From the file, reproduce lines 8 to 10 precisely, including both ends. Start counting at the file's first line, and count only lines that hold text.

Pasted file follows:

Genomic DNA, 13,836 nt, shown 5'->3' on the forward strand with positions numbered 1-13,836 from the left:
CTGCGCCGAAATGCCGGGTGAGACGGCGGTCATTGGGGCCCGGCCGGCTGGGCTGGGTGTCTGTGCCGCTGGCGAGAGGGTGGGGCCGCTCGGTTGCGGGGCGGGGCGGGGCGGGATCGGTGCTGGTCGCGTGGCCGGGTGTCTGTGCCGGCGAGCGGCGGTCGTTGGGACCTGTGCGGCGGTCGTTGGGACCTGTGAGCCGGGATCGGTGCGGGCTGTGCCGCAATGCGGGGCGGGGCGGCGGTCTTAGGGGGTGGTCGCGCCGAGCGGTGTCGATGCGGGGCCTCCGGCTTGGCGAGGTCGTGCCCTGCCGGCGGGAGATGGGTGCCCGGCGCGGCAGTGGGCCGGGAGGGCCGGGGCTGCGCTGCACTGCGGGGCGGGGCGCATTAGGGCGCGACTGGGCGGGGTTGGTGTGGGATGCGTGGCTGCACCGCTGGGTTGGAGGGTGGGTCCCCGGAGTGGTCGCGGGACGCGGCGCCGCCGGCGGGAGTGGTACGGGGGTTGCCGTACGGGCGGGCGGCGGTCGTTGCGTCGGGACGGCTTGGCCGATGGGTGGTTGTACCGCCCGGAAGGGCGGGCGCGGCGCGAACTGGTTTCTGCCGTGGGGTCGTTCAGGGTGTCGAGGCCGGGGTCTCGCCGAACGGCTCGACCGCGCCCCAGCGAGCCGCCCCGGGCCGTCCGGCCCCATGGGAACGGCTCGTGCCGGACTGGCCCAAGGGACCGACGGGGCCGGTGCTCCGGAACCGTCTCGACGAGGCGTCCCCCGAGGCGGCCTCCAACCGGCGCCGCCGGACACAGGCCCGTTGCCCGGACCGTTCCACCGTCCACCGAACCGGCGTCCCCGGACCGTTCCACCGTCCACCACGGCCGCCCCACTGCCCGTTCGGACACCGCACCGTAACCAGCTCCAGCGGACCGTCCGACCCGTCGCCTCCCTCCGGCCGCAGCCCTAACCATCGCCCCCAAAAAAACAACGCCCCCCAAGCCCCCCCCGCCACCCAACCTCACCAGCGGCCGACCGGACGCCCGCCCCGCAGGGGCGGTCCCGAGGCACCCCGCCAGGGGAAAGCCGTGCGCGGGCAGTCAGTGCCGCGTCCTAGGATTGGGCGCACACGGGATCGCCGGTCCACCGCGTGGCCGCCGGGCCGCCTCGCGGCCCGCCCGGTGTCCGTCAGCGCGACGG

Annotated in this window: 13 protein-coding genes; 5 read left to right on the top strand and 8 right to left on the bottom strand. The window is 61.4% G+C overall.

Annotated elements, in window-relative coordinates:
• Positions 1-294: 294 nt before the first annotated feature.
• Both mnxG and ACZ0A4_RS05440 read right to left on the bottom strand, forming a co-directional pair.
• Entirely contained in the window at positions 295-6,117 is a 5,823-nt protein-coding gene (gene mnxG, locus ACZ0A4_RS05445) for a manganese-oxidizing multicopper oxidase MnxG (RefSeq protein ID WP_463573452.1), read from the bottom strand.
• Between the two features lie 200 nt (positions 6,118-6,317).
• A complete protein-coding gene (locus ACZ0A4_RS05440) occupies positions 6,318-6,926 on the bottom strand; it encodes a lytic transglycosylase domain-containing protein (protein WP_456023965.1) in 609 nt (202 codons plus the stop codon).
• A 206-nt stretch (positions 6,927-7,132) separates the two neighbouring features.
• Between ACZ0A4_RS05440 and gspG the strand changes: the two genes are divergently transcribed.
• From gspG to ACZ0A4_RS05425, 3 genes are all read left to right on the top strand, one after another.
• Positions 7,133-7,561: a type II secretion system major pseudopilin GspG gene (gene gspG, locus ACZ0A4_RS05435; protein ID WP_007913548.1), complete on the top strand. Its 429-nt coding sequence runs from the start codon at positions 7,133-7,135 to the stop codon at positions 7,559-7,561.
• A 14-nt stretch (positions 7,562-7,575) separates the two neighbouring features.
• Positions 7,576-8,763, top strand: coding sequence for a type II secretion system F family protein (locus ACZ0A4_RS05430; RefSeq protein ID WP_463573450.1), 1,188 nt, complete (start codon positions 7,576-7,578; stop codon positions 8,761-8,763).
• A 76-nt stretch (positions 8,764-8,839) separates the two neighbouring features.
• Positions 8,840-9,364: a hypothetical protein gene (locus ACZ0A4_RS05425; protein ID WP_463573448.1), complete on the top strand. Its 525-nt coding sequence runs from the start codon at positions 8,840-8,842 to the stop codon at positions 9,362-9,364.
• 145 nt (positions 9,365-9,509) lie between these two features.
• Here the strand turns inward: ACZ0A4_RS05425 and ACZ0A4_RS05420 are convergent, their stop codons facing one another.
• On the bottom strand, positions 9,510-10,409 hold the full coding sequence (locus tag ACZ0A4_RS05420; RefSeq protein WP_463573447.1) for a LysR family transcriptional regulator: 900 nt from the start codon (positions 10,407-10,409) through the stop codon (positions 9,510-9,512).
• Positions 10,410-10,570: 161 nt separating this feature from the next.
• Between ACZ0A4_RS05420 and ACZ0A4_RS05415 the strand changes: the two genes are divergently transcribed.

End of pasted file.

• Between the two features lie 200 nt (positions 6,118-6,317).
• A complete protein-coding gene (locus ACZ0A4_RS05440) occupies positions 6,318-6,926 on the bottom strand; it encodes a lytic transglycosylase domain-containing protein (protein WP_456023965.1) in 609 nt (202 codons plus the stop codon).
• A 206-nt stretch (positions 6,927-7,132) separates the two neighbouring features.